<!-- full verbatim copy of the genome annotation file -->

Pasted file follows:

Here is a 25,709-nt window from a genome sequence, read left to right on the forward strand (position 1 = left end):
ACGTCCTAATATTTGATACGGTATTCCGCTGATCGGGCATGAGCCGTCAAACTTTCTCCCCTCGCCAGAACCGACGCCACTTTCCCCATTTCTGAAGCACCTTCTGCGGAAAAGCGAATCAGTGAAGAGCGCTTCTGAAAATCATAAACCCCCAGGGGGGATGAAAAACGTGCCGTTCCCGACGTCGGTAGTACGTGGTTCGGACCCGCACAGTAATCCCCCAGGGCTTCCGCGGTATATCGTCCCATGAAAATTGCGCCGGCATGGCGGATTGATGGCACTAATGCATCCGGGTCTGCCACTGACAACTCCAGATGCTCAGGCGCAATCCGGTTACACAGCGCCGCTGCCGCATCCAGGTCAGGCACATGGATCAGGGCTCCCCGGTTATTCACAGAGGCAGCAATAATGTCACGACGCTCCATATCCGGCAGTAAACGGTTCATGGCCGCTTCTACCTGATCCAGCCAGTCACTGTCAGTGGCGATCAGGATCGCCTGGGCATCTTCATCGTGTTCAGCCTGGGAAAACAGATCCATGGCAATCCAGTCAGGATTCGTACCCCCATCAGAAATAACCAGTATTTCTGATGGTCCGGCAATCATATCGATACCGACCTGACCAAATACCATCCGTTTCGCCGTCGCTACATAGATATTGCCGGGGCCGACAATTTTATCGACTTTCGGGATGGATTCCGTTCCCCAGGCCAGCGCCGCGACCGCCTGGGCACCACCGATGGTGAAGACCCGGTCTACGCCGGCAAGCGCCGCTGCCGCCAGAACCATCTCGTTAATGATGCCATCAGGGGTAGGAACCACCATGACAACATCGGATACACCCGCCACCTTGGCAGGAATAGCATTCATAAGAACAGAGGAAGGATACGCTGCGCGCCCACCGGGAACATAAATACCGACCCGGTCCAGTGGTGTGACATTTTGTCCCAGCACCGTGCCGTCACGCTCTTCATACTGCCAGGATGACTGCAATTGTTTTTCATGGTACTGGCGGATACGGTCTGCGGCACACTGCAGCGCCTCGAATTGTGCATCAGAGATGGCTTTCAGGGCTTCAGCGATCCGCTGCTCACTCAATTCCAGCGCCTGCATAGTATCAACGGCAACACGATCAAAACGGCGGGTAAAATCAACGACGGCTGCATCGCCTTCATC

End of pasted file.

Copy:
Here is a 25,709-nt window from a genome sequence, read left to right on the forward strand (position 1 = left end):
ACGTCCTAATATTTGATACGGTATTCCGCTGATCGGGCATGAGCCGTCAAACTTTCTCCCCTCGCCAGAACCGACGCCACTTTCCCCATTTCTGAAGCACCTTCTGCGGAAAAGCGAATCAGTGAAGAGCGCTTCTGAAAATCATAAACCCCCAGGGGGGATGAAAAACGTGCCGTTCCCGACGTCGGTAGTACGTGGTTCGGACCCGCACAGTAATCCCCCAGGGCTTCCGCGGTATATCGTCCCATGAAAATTGCGCCGGCATGGCGGATTGATGGCACTAATGCATCCGGGTCTGCCACTGACAACTCCAGATGCTCAGGCGCAATCCGGTTACACAGCGCCGCTGCCGCATCCAGGTCAGGCACATGGATCAGGGCTCCCCGGTTATTCACAGAGGCAGCAATAATGTCACGACGCTCCATATCCGGCAGTAAACGGTTCATGGCCGCTTCTACCTGATCCAGCCAGTCACTGTCAGTGGCGATCAGGATCGCCTGGGCATCTTCATCGTGTTCAGCCTGGGAAAACAGATCCATGGCAATCCAGTCAGGATTCGTACCCCCATCAGAAATAACCAGTATTTCTGATGGTCCGGCAATCATATCGATACCGACCTGACCAAATACCATCCGTTTCGCCGTCGCTACATAGATATTGCCGGGGCCGACAATTTTATCGACTTTCGGGATGGATTCCGTTCCCCAGGCCAGCGCCGCGACCGCCTGGGCACCACCGATGGTGAAGACCCGGTCTACGCCGGCAAGCGCCGCTGCCGCCAGAACCATCTCGTTAATGATGCCATCAGGGGTAGGAACCACCATGACAACATCGGATACACCCGCCACCTTGGCAGGAATAGCATTCATAAGAACAGAGGAAGGATACGCTGCGCGCCCACCGGGAACATAAATACCGACCCGGTCCAGTGGTGTGACATTTTGTCCCAGCACCGTGCCGTCACGCTCTTCATACTGCCAGGATGACTGCAATTGTTTTTCATGGTACTGGCGGATACGGTCTGCGGCACACTGCAGCGCCTCGAATTGTGCATCAGAGATGGCTTTCAGGGCTTCAGCGATCCGCTGCTCACTCAATTCCAGCGCCTGCATAGTATCAACGGCAACACGATCAAAACGGCGGGTAAAATCAACGACGGCTGCATCGCCTTCATC